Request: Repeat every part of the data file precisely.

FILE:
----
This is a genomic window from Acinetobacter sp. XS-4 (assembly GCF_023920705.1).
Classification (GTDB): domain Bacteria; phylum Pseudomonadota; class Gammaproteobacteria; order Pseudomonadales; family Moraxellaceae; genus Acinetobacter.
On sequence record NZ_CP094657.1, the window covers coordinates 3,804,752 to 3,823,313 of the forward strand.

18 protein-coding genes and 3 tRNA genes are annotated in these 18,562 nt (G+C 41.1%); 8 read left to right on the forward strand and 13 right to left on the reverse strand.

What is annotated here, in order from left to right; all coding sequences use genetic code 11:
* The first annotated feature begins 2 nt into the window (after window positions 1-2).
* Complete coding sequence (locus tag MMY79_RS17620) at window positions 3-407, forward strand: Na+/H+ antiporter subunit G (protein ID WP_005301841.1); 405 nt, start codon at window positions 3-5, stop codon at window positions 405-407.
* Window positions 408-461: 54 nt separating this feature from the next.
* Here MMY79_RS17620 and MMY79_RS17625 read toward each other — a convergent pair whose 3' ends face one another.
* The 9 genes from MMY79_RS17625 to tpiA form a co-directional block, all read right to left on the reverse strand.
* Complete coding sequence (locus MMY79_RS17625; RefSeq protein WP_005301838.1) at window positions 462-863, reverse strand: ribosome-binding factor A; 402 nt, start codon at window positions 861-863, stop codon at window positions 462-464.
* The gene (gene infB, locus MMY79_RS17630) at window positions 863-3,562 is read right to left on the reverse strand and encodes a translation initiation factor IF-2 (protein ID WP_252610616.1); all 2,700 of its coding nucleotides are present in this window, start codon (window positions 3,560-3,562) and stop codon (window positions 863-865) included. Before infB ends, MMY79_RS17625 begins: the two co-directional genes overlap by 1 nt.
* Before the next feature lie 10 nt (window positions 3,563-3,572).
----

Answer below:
This is a genomic window from Acinetobacter sp. XS-4 (assembly GCF_023920705.1).
Classification (GTDB): domain Bacteria; phylum Pseudomonadota; class Gammaproteobacteria; order Pseudomonadales; family Moraxellaceae; genus Acinetobacter.
On sequence record NZ_CP094657.1, the window covers coordinates 3,804,752 to 3,823,313 of the forward strand.

18 protein-coding genes and 3 tRNA genes are annotated in these 18,562 nt (G+C 41.1%); 8 read left to right on the forward strand and 13 right to left on the reverse strand.

What is annotated here, in order from left to right; all coding sequences use genetic code 11:
* The first annotated feature begins 2 nt into the window (after window positions 1-2).
* Complete coding sequence (locus tag MMY79_RS17620) at window positions 3-407, forward strand: Na+/H+ antiporter subunit G (protein ID WP_005301841.1); 405 nt, start codon at window positions 3-5, stop codon at window positions 405-407.
* Window positions 408-461: 54 nt separating this feature from the next.
* Here MMY79_RS17620 and MMY79_RS17625 read toward each other — a convergent pair whose 3' ends face one another.
* The 9 genes from MMY79_RS17625 to tpiA form a co-directional block, all read right to left on the reverse strand.
* Complete coding sequence (locus MMY79_RS17625; RefSeq protein WP_005301838.1) at window positions 462-863, reverse strand: ribosome-binding factor A; 402 nt, start codon at window positions 861-863, stop codon at window positions 462-464.
* The gene (gene infB, locus MMY79_RS17630) at window positions 863-3,562 is read right to left on the reverse strand and encodes a translation initiation factor IF-2 (protein ID WP_252610616.1); all 2,700 of its coding nucleotides are present in this window, start codon (window positions 3,560-3,562) and stop codon (window positions 863-865) included. Before infB ends, MMY79_RS17625 begins: the two co-directional genes overlap by 1 nt.
* Before the next feature lie 10 nt (window positions 3,563-3,572).